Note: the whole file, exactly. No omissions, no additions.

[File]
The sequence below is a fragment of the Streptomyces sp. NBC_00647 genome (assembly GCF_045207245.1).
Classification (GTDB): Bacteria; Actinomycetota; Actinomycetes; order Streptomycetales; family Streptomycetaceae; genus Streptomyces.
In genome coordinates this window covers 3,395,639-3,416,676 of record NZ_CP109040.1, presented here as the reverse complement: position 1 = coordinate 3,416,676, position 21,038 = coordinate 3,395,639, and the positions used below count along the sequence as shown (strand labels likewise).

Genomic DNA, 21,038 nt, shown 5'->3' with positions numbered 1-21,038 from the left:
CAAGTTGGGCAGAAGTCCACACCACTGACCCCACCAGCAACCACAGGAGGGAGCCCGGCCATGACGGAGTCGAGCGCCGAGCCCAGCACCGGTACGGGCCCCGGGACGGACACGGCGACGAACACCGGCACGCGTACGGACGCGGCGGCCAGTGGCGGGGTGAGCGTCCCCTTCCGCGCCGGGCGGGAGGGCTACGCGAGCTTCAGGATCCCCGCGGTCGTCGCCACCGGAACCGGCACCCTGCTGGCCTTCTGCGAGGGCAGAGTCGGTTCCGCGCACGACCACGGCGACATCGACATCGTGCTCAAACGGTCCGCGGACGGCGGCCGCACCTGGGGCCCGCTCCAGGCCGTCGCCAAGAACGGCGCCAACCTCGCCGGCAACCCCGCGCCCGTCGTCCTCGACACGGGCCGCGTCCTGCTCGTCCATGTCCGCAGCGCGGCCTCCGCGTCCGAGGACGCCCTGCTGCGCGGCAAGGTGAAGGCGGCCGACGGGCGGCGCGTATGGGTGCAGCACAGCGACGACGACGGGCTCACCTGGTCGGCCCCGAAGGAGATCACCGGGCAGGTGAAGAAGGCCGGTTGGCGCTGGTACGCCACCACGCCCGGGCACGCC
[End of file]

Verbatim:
The sequence below is a fragment of the Streptomyces sp. NBC_00647 genome (assembly GCF_045207245.1).
Classification (GTDB): Bacteria; Actinomycetota; Actinomycetes; order Streptomycetales; family Streptomycetaceae; genus Streptomyces.
In genome coordinates this window covers 3,395,639-3,416,676 of record NZ_CP109040.1, presented here as the reverse complement: position 1 = coordinate 3,416,676, position 21,038 = coordinate 3,395,639, and the positions used below count along the sequence as shown (strand labels likewise).

Genomic DNA, 21,038 nt, shown 5'->3' with positions numbered 1-21,038 from the left:
CAAGTTGGGCAGAAGTCCACACCACTGACCCCACCAGCAACCACAGGAGGGAGCCCGGCCATGACGGAGTCGAGCGCCGAGCCCAGCACCGGTACGGGCCCCGGGACGGACACGGCGACGAACACCGGCACGCGTACGGACGCGGCGGCCAGTGGCGGGGTGAGCGTCCCCTTCCGCGCCGGGCGGGAGGGCTACGCGAGCTTCAGGATCCCCGCGGTCGTCGCCACCGGAACCGGCACCCTGCTGGCCTTCTGCGAGGGCAGAGTCGGTTCCGCGCACGACCACGGCGACATCGACATCGTGCTCAAACGGTCCGCGGACGGCGGCCGCACCTGGGGCCCGCTCCAGGCCGTCGCCAAGAACGGCGCCAACCTCGCCGGCAACCCCGCGCCCGTCGTCCTCGACACGGGCCGCGTCCTGCTCGTCCATGTCCGCAGCGCGGCCTCCGCGTCCGAGGACGCCCTGCTGCGCGGCAAGGTGAAGGCGGCCGACGGGCGGCGCGTATGGGTGCAGCACAGCGACGACGACGGGCTCACCTGGTCGGCCCCGAAGGAGATCACCGGGCAGGTGAAGAAGGCCGGTTGGCGCTGGTACGCCACCACGCCCGGGCACGCC